Job Title

As mentioned earlier, the job title for the advertised position should be clearly defined and straightforward. It’s advisable to use industry-standard titles rather than creative ones for several reasons. Firstly, familiar titles help potential candidates to immediately understand the role, allowing them to assess if it aligns with their interests and skills. Secondly, job seekers typically use these specific titles as search terms, meaning that advertisements with these exact titles are more likely to appear at the top of search results. Advertisements using related but less precise terms tend to be shown only after those with the exact titles.

Company Information

Potential candidates want to know which company they would be applying to. Hence, crucial information about the company, such as its industry, the products and services it offers, and specific elements of its corporate culture, should be detailed in this section. This gives job seekers an opportunity to get a preliminary understanding of the company’s values.

Job Description

According to a US-based LinkedIn survey, about 90% of candidates consider the description of the open position to be the most crucial part of any job advertisement.[5] Consequently, it’s essential to include a detailed description of the position. This section should contextualize the role within the company, outlining the broader goals for employees in this position and specifying the departments they will collaborate with.


In this section, as the title implies, the primary responsibilities associated with the advertised role are detailed. To enhance readability for potential applicants and thereby create a compelling job description, it is recommended to format this section with bullet points. Bullet points are user-friendly because they allow for quick scanning, providing candidates with a clear overview of the job’s main tasks.


Naturally, the section outlining the company’s requirements for potential candidates is essential and should not be omitted. These requirements should be presented in bullet points for clarity and ease of reading, avoiding the creation of an unrealistically long list that depicts an ideal but unattainable candidate. As highlighted earlier in this discussion, it’s beneficial to categorize these requirements into “must-haves” and “nice-to-haves,” helping applicants to understand the non-negotiable qualifications versus those that are desirable but not strictly necessary.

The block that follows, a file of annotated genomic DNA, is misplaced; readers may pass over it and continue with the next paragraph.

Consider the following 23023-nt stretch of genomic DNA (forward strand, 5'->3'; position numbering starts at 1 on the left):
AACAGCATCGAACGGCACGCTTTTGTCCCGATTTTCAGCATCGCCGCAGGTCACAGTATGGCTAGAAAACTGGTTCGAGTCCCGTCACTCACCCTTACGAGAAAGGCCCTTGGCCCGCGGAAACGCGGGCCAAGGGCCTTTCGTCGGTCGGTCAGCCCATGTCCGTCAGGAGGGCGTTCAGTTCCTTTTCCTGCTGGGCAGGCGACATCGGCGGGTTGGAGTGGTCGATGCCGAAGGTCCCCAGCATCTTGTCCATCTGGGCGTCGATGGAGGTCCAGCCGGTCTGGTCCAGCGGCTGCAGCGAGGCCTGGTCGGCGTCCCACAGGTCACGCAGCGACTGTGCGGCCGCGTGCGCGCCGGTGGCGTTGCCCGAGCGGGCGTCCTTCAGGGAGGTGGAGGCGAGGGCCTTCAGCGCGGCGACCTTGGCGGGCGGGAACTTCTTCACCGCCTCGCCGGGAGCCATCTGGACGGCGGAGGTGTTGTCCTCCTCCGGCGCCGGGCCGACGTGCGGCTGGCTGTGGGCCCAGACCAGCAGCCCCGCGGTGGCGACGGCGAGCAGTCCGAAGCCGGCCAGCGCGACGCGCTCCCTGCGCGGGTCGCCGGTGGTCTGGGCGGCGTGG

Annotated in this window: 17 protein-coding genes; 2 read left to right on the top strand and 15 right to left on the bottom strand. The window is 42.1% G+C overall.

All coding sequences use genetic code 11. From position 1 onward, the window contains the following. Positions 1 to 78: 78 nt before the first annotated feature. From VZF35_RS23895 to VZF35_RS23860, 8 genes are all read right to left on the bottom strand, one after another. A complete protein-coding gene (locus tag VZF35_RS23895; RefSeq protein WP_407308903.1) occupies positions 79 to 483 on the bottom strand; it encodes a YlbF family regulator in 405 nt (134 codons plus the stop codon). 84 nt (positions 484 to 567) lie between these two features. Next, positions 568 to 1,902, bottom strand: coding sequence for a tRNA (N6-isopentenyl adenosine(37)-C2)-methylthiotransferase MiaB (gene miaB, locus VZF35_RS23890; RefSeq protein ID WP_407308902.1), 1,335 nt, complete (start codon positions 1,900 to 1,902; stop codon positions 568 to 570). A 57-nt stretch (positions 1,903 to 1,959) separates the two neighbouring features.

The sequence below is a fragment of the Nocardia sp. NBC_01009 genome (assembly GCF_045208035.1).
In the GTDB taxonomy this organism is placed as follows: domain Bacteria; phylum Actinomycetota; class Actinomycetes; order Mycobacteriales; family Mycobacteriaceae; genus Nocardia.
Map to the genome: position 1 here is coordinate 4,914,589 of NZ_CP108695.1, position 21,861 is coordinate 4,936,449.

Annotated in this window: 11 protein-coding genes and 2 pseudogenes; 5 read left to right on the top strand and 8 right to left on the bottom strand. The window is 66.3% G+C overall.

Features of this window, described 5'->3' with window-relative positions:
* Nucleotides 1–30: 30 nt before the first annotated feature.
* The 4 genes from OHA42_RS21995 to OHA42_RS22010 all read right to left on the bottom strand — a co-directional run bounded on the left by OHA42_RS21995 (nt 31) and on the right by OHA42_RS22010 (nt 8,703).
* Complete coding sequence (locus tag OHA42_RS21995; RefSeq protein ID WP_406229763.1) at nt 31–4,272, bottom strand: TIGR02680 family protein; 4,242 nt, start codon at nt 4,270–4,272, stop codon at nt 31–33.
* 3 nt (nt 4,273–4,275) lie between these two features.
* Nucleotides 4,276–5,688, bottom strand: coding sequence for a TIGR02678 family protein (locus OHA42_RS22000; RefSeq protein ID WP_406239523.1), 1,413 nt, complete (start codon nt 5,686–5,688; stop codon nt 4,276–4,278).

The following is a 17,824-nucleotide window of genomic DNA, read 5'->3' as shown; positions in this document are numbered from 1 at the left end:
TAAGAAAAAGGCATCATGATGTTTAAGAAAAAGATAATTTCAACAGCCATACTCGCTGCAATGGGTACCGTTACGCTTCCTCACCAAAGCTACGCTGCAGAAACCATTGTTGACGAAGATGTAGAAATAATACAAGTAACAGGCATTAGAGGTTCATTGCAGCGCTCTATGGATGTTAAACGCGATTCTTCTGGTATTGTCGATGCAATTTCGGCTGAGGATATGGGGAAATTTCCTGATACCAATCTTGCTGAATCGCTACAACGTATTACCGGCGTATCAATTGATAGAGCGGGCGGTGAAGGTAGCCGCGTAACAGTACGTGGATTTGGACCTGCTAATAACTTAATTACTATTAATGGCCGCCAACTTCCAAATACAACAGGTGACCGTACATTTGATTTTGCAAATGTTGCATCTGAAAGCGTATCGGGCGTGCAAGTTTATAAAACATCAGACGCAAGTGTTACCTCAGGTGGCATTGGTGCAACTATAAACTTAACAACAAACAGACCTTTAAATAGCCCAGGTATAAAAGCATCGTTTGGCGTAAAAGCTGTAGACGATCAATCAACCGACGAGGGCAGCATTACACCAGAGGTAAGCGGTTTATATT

The US-based LinkedIn survey also reveals that for 89% of candidates, including the salary range in a job description is essential.[5] Furthermore, 91% indicated that having this information significantly influences their decision to apply for a position.[5] Therefore, incorporating a salary range into your job descriptions can have a positive effect on your talent acquisition efforts.

You have your perfect Job Description – what now?

Once your job advertisement is crafted, optimized, and ready for publishing, the next step is to distribute it across all available channels. This includes your company’s website, social media platforms, and various job boards. However, one often overlooked avenue is leveraging the networks of your own employees. Implementing a digital employee referral program, such as Radancy’s Employee Referrals, enables all employees to receive notifications about new job openings, which they can then share within their own networks.
This approach is based on the principle that people with similar values tend to connect, allowing you to attract candidates who are a good cultural fit for your company. A referral from an employee, who is well-acquainted with your company’s culture, further validates the candidate’s suitability. Utilizing this method can expedite the hiring process by up to 30 percent.


A well-crafted job advertisement is key to encouraging top talent to apply for the position you are promoting. To achieve this, ensure your job postings are well-structured, feature appropriate headings, and convey information clearly and thoroughly. By doing so, the advertisement will address any potential questions applicants might have, paving the way for them to submit a fitting application with no obstacles.
Discover how to enhance the reach of your ideal job description to more appropriate candidates by exploring these facts and figures on employee referrals.


[1] Statista. (2024). Number of job vacancies in the United Kingdom from June 2001 to December 2023. Retrieved on February 13, 2024 from

[2] Statista. (2024). Job vacancy rate in the European Union from 1st quarter 2011 to 3rd quarter 2023. Retrieved on February 13, 2024 from

[3] Jobvite. (2024). Does Your Company Culture and Mission Matter to Potential Candidates?. Retrieved on February 13, 2024 from

[4] Smith, Aaron. (2015). Job seeking in the era of smartphones and social media. Retrieved on February 13, 2024 via

[5] Padova, Nino. (2023). This Is Why You Should Include Salary Ranges in Your Job Posts. Retrieved on February 13, 2024 via